Western Christians first celebrated Christmas on December 25 in 336, after Emperor Constantine had declared Christianity the empire’s favored religion. Eastern churches, however, held on to January 6 as the date for Christ’s birth and his baptism. Most easterners eventually adopted December 25, celebrating Christ’s birth on the earlier date and his baptism on the latter, but the Armenian church celebrates his birth on January 6. Incidentally, the Western church does celebrate Epiphany on January 6, but as the arrival date of the Magi rather than as the date of Christ’s baptism.
Another wrinkle was added in the sixteenth century when Pope Gregory devised a new calendar, which was unevenly adopted. The Eastern Orthodox and some Protestants retained the Julian calendar, which meant they celebrated Christmas 13 days later than their Gregorian counterparts. Most—but not all—of the Christian world now agrees on the Gregorian calendar and the December 25 date.
The pagan origins of the Christmas date, as well as pagan origins for many Christmas customs (gift-giving and merrymaking from Roman Saturnalia; greenery, lights, and charity from the Roman New Year; Yule logs and various foods from Teutonic feasts), have always fueled arguments against the holiday. “It’s just paganism wrapped with a Christian bow,” naysayers argue. But while kowtowing to worldliness must always be a concern for Christians, the church has generally viewed efforts to reshape culture—including holidays—positively. As a theologian asserted in 320, “We hold this day holy, not like the pagans because of the birth of the sun, but because of him who made it.”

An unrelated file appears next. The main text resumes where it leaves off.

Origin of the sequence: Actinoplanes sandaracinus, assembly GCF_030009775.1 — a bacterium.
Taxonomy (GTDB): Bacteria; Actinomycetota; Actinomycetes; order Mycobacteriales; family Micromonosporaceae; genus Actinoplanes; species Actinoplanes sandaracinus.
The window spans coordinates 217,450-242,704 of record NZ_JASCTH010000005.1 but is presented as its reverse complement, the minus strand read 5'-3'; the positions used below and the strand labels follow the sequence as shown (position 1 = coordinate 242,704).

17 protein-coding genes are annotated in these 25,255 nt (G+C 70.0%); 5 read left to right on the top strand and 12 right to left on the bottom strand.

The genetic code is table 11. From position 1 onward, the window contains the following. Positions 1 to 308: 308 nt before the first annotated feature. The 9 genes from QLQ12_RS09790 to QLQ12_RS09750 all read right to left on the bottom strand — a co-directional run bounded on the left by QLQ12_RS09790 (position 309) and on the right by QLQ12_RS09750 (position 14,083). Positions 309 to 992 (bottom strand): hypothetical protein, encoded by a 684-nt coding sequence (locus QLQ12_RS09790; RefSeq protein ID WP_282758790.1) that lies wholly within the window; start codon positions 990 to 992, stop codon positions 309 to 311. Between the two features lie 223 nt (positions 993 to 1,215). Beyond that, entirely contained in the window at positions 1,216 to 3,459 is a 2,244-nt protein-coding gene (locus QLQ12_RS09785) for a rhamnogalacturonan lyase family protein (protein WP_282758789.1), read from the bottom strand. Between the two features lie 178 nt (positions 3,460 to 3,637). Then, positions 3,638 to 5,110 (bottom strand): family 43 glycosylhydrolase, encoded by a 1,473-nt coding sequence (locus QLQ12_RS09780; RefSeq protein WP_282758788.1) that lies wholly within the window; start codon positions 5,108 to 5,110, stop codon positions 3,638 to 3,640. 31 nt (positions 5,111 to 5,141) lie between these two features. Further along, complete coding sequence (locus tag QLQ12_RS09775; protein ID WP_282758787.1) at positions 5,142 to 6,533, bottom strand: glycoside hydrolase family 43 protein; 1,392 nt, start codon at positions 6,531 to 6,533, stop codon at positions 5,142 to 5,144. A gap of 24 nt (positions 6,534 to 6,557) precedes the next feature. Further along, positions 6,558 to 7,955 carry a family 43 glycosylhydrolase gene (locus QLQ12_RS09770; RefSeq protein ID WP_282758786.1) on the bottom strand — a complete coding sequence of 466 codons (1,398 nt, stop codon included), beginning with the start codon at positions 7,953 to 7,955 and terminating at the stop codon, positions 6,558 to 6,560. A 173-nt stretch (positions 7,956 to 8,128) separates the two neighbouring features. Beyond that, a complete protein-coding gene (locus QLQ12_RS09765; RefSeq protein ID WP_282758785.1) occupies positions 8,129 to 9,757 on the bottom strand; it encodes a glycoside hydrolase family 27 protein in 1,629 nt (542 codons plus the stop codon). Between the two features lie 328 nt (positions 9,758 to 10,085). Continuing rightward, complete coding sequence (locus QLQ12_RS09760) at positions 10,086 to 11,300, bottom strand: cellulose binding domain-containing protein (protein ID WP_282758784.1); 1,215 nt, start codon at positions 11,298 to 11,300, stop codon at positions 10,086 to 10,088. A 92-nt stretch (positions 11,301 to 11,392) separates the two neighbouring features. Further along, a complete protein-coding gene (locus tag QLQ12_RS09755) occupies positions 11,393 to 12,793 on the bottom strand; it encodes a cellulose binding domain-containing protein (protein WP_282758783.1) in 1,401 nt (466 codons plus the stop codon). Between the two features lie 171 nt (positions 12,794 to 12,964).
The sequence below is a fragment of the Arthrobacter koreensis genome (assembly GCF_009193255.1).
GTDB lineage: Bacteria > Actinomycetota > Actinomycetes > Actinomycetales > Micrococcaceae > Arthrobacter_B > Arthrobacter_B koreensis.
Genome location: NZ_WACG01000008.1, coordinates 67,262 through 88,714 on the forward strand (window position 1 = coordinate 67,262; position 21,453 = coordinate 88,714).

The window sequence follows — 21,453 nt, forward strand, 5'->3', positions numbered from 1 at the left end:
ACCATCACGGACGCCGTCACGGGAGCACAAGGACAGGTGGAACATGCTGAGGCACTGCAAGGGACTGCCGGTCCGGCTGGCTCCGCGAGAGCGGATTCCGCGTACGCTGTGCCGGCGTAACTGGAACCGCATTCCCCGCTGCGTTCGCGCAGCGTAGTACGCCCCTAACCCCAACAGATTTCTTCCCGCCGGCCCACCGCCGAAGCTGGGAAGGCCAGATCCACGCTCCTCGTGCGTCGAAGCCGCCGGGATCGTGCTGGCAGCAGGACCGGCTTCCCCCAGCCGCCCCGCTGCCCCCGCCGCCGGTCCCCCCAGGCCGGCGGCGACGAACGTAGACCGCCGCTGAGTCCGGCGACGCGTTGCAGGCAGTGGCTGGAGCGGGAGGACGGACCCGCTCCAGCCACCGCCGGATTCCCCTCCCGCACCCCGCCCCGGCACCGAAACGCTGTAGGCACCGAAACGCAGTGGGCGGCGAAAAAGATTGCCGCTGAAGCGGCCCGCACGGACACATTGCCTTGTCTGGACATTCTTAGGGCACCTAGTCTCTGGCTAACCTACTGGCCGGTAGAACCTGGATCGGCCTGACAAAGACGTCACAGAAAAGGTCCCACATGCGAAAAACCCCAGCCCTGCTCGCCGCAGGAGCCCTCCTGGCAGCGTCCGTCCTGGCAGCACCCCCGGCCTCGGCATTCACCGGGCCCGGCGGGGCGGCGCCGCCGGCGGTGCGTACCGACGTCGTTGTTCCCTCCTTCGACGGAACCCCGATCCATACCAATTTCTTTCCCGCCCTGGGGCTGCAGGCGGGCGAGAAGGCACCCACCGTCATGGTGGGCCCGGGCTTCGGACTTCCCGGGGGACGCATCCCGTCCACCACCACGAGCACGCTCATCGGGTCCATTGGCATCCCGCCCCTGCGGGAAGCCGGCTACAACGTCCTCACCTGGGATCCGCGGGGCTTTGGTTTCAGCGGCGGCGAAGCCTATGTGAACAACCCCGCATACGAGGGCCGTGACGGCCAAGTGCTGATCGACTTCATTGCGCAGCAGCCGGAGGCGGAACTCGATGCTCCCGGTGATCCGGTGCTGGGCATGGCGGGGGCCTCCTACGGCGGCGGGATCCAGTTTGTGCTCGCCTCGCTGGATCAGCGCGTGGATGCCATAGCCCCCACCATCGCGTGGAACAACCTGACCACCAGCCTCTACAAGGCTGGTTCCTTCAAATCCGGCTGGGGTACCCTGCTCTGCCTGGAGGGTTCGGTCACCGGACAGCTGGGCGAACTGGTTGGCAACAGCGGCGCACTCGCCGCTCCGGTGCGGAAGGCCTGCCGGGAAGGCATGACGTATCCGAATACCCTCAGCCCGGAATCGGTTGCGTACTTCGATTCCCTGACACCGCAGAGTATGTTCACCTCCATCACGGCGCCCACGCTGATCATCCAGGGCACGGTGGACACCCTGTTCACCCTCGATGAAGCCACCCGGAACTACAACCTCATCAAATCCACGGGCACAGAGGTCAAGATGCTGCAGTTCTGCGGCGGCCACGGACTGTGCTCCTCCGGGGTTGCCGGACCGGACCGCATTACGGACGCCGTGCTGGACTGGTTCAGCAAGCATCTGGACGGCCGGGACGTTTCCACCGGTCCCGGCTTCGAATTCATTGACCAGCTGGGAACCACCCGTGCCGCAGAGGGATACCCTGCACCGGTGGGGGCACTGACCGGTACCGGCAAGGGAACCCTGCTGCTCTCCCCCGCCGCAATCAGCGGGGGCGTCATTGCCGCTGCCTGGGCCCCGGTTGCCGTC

On Monday, Sunbelt Software’s security blog revealed that thousands of malware redirects were showing up in search engine results. Network bots designed to post relevant keywords and spam links in various online forms (think forum posts or blog comments) helped attackers claim high-ranking search engine positions for various obscure and seemingly innocuous search terms. According to Sunbelt, two of the thousands of terms were “infinity” and “hospice.” Yeah, that’s cool. Search for hospice information for a sick friend or family member, potentially get your system infected with nasty malware.